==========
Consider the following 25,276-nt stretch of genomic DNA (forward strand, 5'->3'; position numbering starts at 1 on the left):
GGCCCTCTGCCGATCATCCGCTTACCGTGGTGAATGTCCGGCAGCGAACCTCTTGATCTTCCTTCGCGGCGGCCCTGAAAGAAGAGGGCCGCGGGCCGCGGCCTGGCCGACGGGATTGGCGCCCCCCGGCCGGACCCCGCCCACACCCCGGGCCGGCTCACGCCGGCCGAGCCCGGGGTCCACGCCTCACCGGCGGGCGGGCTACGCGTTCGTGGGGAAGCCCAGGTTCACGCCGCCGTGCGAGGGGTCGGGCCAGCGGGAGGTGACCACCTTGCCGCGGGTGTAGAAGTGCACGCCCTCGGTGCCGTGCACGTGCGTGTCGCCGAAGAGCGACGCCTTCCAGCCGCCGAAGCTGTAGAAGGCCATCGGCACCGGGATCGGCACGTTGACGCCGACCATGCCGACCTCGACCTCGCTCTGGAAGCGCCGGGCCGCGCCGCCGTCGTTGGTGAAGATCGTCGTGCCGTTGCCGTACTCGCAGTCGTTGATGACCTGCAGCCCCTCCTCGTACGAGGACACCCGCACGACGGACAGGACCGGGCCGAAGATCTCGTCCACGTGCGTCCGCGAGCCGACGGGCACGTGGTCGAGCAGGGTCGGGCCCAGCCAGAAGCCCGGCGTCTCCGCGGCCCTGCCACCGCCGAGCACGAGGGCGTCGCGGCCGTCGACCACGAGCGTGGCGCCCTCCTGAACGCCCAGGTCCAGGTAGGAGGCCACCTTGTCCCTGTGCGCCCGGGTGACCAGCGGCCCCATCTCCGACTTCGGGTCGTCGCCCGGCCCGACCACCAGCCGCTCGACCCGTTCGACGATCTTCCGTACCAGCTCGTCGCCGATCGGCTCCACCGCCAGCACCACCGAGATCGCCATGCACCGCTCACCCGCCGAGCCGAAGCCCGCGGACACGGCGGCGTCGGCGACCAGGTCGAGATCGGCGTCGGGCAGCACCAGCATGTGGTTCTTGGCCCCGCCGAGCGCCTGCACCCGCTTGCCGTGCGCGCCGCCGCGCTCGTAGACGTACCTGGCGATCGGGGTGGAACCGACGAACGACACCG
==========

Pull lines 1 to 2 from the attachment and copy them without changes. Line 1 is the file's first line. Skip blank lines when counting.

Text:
Consider the following 25,276-nt stretch of genomic DNA (forward strand, 5'->3'; position numbering starts at 1 on the left):
GGCCCTCTGCCGATCATCCGCTTACCGTGGTGAATGTCCGGCAGCGAACCTCTTGATCTTCCTTCGCGGCGGCCCTGAAAGAAGAGGGCCGCGGGCCGCGGCCTGGCCGACGGGATTGGCGCCCCCCGGCCGGACCCCGCCCACACCCCGGGCCGGCTCACGCCGGCCGAGCCCGGGGTCCACGCCTCACCGGCGGGCGGGCTACGCGTTCGTGGGGAAGCCCAGGTTCACGCCGCCGTGCGAGGGGTCGGGCCAGCGGGAGGTGACCACCTTGCCGCGGGTGTAGAAGTGCACGCCCTCGGTGCCGTGCACGTGCGTGTCGCCGAAGAGCGACGCCTTCCAGCCGCCGAAGCTGTAGAAGGCCATCGGCACCGGGATCGGCACGTTGACGCCGACCATGCCGACCTCGACCTCGCTCTGGAAGCGCCGGGCCGCGCCGCCGTCGTTGGTGAAGATCGTCGTGCCGTTGCCGTACTCGCAGTCGTTGATGACCTGCAGCCCCTCCTCGTACGAGGACACCCGCACGACGGACAGGACCGGGCCGAAGATCTCGTCCACGTGCGTCCGCGAGCCGACGGGCACGTGGTCGAGCAGGGTCGGGCCCAGCCAGAAGCCCGGCGTCTCCGCGGCCCTGCCACCGCCGAGCACGAGGGCGTCGCGGCCGTCGACCACGAGCGTGGCGCCCTCCTGAACGCCCAGGTCCAGGTAGGAGGCCACCTTGTCCCTGTGCGCCCGGGTGACCAGCGGCCCCATCTCCGACTTCGGGTCGTCGCCCGGCCCGACCACCAGCCGCTCGACCCGTTCGACGATCTTCCGTACCAGCTCGTCGCCGATCGGCTCCACCGCCAGCACCACCGAGATCGCCATGCACCGCTCACCCGCCGAGCCGAAGCCCGCGGACACGGCGGCGTCGGCGACCAGGTCGAGATCGGCGTCGGGCAGCACCAGCATGTGGTTCTTGGCCCCGCCGAGCGCCTGCACCCGCTTGCCGTGCGCGCCGCCGCGCTCGTAGACGTACCTGGCGATCGGGGTGGAACCGACGAACGACACCG